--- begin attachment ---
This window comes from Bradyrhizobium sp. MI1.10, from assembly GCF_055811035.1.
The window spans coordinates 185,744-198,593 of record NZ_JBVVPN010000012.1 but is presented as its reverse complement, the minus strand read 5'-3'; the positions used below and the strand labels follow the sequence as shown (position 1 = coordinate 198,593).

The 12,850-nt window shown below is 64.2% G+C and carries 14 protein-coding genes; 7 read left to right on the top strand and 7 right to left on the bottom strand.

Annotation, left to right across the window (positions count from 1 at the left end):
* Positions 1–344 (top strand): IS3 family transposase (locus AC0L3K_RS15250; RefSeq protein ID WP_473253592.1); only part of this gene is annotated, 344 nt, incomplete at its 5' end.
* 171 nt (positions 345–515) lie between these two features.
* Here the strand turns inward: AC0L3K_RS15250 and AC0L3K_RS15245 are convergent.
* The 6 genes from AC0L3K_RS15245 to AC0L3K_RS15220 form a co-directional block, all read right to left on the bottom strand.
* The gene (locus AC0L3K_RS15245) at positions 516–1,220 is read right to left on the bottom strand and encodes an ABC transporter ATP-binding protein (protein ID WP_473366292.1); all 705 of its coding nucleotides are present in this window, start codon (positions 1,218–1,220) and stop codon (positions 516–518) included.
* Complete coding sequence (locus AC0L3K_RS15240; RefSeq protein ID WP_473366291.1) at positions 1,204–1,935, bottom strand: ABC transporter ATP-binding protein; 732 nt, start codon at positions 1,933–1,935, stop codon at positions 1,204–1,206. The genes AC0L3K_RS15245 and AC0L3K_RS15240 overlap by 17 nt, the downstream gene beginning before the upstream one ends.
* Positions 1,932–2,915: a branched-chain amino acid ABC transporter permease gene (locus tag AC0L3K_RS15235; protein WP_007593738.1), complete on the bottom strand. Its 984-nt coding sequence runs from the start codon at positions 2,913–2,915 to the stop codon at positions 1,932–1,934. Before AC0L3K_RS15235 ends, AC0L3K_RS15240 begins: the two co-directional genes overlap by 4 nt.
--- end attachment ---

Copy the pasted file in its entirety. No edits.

This window comes from Bradyrhizobium sp. MI1.10, from assembly GCF_055811035.1.
The window spans coordinates 185,744-198,593 of record NZ_JBVVPN010000012.1 but is presented as its reverse complement, the minus strand read 5'-3'; the positions used below and the strand labels follow the sequence as shown (position 1 = coordinate 198,593).

The 12,850-nt window shown below is 64.2% G+C and carries 14 protein-coding genes; 7 read left to right on the top strand and 7 right to left on the bottom strand.

Annotation, left to right across the window (positions count from 1 at the left end):
* Positions 1–344 (top strand): IS3 family transposase (locus AC0L3K_RS15250; RefSeq protein ID WP_473253592.1); only part of this gene is annotated, 344 nt, incomplete at its 5' end.
* 171 nt (positions 345–515) lie between these two features.
* Here the strand turns inward: AC0L3K_RS15250 and AC0L3K_RS15245 are convergent.
* The 6 genes from AC0L3K_RS15245 to AC0L3K_RS15220 form a co-directional block, all read right to left on the bottom strand.
* The gene (locus AC0L3K_RS15245) at positions 516–1,220 is read right to left on the bottom strand and encodes an ABC transporter ATP-binding protein (protein ID WP_473366292.1); all 705 of its coding nucleotides are present in this window, start codon (positions 1,218–1,220) and stop codon (positions 516–518) included.
* Complete coding sequence (locus AC0L3K_RS15240; RefSeq protein ID WP_473366291.1) at positions 1,204–1,935, bottom strand: ABC transporter ATP-binding protein; 732 nt, start codon at positions 1,933–1,935, stop codon at positions 1,204–1,206. The genes AC0L3K_RS15245 and AC0L3K_RS15240 overlap by 17 nt, the downstream gene beginning before the upstream one ends.
* Positions 1,932–2,915: a branched-chain amino acid ABC transporter permease gene (locus tag AC0L3K_RS15235; protein WP_007593738.1), complete on the bottom strand. Its 984-nt coding sequence runs from the start codon at positions 2,913–2,915 to the stop codon at positions 1,932–1,934. Before AC0L3K_RS15235 ends, AC0L3K_RS15240 begins: the two co-directional genes overlap by 4 nt.